The data was then analysed to see whether there were any links between high levels of infection and the development of ASD in the children. External confounding factors were controlled for including: maternal age at delivery, maternal smoking during pregnancy, parity (number of births) and maternal education.

 

What were the basic results?

Mothers of children with ASD were more likely to be first-time mothers. Most women in each group had antibodies to rubella because of the vaccination programme. Around half of women in each group had antibodies to HSV-1 and CMV. Fewer had antibodies to Toxoplasma (10% of mothers in each group) or HSV-2 (12% in the control group and 13% in the ASD group).

The planned series of tests found no significant differences in the presence of any of the antibodies either during mid-pregnancy or after delivery and subsequent diagnosis of ASD in boys or girls.

The researchers then performed a number of additional unplanned analyses looking at the levels of antibodies to HSV-2 and risk of ASD. When they used a high cut-off level to suggest current infection during mid-pregnancy, they found that boys were more likely to get ASD (odds ratio 2.07, 95% confidence interval 1.06 to 4.06). However, this was based on around 10 women in the ASD group and four in the control group who had "high" levels of 640AU/ml or more (precise figures not provided, our estimates are based on graphs).

With such a small sample group any association could well have been the result of chance.

 

How did the researchers interpret the results?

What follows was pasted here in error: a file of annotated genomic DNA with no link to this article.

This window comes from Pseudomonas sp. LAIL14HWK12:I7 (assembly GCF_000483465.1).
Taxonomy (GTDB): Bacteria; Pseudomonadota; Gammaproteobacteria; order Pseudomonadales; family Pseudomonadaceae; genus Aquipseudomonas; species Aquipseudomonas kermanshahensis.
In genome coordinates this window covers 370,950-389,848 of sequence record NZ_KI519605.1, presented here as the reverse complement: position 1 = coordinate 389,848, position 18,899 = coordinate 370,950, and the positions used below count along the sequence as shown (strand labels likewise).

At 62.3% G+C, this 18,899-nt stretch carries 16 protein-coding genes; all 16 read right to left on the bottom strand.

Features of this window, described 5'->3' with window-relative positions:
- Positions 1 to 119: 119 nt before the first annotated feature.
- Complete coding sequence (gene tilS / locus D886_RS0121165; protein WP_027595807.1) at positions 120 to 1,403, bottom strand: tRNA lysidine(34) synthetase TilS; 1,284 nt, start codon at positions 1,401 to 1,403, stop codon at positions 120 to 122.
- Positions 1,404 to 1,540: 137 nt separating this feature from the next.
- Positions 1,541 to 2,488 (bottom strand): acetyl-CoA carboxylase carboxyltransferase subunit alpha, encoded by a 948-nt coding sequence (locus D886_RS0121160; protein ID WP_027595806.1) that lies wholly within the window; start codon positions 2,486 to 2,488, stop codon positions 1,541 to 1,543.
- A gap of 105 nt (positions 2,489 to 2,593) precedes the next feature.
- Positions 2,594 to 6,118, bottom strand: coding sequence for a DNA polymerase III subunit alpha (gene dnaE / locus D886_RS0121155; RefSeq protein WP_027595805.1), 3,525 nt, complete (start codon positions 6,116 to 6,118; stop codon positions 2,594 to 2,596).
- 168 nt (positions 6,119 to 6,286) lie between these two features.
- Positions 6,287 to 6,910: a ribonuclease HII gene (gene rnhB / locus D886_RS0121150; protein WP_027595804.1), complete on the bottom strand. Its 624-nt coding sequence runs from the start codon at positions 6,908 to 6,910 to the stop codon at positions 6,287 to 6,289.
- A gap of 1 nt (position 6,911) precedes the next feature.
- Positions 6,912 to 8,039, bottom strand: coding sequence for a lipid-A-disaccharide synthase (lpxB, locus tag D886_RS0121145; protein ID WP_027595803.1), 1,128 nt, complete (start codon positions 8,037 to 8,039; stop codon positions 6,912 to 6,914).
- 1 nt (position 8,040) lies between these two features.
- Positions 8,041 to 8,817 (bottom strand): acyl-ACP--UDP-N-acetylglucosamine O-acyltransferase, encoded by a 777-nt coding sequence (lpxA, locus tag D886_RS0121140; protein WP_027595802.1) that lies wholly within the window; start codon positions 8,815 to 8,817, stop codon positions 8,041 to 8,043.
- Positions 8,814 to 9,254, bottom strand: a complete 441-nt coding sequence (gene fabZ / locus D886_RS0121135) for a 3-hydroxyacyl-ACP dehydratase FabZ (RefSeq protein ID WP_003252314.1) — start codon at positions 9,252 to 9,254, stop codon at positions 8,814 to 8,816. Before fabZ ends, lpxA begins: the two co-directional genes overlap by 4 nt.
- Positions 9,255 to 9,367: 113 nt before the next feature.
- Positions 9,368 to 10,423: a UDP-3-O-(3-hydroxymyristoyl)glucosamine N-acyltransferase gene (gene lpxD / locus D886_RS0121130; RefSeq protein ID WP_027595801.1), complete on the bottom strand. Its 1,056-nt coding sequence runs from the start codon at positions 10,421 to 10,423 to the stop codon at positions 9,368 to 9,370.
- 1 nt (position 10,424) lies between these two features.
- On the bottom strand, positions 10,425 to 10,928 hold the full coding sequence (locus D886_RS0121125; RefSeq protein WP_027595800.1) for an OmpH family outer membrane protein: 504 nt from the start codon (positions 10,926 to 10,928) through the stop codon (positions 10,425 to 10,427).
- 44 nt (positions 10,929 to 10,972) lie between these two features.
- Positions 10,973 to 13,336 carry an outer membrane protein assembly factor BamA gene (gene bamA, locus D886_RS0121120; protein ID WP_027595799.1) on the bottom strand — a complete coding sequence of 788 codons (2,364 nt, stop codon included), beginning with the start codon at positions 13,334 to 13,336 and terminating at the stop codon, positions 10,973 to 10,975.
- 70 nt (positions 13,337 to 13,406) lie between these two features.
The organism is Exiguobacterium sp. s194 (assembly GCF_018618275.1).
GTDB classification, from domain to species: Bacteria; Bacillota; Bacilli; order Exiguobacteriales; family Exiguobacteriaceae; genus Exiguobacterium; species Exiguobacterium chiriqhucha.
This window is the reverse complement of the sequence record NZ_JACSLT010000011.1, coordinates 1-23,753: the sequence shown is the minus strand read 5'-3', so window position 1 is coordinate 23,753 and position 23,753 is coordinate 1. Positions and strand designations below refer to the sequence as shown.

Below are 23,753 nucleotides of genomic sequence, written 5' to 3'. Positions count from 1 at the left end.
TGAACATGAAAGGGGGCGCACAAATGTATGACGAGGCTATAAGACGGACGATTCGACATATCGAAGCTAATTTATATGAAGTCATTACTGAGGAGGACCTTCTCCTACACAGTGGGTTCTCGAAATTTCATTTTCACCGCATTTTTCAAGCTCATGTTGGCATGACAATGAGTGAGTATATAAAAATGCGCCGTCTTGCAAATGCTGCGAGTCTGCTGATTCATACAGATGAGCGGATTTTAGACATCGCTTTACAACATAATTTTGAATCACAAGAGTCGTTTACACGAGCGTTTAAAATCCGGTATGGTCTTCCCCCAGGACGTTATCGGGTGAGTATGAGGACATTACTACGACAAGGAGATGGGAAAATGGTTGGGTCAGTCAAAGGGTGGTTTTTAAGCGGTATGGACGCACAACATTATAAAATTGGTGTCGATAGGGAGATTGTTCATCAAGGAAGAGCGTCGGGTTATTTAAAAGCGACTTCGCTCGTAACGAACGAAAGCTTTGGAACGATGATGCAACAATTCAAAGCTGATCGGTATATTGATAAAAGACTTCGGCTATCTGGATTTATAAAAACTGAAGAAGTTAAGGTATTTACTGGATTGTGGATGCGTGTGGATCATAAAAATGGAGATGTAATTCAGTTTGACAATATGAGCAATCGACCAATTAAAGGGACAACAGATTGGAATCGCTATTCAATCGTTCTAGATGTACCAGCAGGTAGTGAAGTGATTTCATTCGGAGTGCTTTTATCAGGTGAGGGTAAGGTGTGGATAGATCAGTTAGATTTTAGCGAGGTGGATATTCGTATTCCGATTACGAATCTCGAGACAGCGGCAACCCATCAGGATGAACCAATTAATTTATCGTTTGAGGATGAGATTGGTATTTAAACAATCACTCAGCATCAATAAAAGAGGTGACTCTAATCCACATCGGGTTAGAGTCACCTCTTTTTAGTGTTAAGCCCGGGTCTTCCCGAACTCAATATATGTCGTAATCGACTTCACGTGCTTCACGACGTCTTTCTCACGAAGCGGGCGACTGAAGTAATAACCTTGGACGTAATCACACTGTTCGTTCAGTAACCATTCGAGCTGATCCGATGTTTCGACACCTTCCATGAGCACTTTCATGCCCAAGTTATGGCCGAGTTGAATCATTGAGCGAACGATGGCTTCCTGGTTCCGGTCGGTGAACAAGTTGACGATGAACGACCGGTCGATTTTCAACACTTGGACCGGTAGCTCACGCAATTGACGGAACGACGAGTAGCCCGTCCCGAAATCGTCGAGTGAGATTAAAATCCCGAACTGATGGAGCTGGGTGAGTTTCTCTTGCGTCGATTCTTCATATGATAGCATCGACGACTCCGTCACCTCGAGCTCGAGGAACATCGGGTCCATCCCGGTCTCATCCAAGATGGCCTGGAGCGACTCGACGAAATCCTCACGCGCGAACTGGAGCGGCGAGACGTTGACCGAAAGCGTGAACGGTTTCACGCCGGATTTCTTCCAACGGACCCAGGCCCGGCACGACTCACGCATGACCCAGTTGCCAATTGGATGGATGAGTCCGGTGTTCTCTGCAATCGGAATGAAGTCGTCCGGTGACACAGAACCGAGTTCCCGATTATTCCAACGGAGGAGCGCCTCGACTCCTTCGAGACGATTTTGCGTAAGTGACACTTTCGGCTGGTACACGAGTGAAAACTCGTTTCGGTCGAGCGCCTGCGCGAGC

The researchers concluded: "This is the first study to report an association between maternal anti-HSV-2 antibody levels and risk of ASD in offspring. Our data suggest that the presence of high levels of anti-HSV-2 antibodies at mid-pregnancy increases the risk of ASD in boys.

"We speculate that ASD risk associated with high levels of antibodies to HSV-2 is not specific to HSV-2 but instead reflects the impact of immune activation and inflammation on a vulnerable developing nervous system."

 

Conclusion

This was a Norwegian case-control study that looked at whether maternal infections during pregnancy are associated with the risk of neurological developmental disorders such as autism spectrum disorders (ASDs) in their children.

The study initially found no association between any of the pathogens during pregnancy or after delivery, and the development of ASD in boys or girls.

Further investigations suggested that high levels of HSV-2 virus antibodies during mid-pregnancy were associated with increased risk of the development of ASD in boys.

The researchers suggest that the suspected risk of ASD associated with high levels of virus is not down to the HSV-2 virus itself but the impact of inflammation and the subsequent activation of the immune system on child development during pregnancy

However, while this finding has been widely reported in the media, it is based on just 14 women so is not reliable. Performing repeated unplanned analyses is bound to come up with some association in the end through sheer chance.

It is important that pregnant women do take precautions to prevent herpes infection during pregnancy, especially the third trimester, as there is a risk of passing the virus on to the baby.

More research would be needed to confirm the speculations that herpes infection during pregnancy can increase the risk of autistic spectrum disorder.  

Links To The Headlines

Pregnant women infected with herpes are ‘TWICE as likely to have a baby with autism’. The Sun, February 22 2017